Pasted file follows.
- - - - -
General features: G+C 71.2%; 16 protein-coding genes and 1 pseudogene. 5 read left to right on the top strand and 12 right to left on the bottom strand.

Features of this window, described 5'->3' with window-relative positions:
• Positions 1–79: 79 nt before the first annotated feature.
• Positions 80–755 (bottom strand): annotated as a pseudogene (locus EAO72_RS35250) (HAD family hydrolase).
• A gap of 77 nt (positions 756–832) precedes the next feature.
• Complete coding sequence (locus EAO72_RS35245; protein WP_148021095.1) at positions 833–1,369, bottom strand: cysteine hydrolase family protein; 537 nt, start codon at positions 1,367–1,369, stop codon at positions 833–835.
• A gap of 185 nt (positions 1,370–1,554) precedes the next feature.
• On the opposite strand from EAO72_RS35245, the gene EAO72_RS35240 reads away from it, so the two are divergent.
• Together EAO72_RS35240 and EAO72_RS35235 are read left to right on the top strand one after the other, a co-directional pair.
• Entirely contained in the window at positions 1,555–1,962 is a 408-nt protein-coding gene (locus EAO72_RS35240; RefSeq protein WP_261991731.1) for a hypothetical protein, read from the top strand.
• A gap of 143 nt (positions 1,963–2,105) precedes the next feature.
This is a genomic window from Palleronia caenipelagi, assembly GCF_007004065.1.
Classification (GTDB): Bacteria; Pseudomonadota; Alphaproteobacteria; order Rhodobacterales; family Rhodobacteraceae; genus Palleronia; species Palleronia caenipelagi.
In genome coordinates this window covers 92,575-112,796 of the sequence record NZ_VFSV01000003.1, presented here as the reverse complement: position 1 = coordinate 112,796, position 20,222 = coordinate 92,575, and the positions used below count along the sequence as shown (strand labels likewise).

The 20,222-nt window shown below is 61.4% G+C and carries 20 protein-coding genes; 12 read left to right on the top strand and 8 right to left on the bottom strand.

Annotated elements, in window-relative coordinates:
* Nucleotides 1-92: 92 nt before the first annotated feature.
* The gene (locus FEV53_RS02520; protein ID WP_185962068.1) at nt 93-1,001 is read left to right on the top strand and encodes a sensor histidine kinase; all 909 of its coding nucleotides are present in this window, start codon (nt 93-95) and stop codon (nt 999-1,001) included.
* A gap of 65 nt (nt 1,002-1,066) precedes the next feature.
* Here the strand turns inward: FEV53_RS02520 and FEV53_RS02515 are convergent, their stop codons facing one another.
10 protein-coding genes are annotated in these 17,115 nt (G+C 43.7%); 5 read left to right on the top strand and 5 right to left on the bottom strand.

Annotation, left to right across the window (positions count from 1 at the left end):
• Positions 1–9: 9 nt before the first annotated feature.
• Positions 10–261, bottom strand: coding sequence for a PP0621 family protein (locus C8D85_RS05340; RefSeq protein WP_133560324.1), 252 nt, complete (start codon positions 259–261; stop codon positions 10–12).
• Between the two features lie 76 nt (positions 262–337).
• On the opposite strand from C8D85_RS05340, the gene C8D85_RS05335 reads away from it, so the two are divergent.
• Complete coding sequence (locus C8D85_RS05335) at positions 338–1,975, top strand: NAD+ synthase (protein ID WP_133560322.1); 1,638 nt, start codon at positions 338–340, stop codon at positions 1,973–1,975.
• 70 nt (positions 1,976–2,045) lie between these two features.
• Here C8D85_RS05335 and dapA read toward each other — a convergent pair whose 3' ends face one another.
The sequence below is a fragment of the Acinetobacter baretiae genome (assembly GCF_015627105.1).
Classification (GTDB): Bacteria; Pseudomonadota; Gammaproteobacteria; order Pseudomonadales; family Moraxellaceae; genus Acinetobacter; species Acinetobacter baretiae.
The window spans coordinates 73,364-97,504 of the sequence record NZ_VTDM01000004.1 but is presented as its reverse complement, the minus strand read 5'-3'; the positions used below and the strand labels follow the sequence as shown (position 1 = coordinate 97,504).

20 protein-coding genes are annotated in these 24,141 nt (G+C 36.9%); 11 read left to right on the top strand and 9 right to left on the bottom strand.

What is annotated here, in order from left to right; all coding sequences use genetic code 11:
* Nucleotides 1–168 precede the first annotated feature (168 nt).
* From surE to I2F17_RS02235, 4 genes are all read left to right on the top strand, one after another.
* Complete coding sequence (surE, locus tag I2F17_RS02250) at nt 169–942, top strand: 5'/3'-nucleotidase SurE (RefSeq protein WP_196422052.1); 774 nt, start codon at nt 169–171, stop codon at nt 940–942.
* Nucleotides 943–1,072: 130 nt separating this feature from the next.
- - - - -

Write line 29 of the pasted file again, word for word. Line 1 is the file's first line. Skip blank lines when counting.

• Here C8D85_RS05335 and dapA read toward each other — a convergent pair whose 3' ends face one another.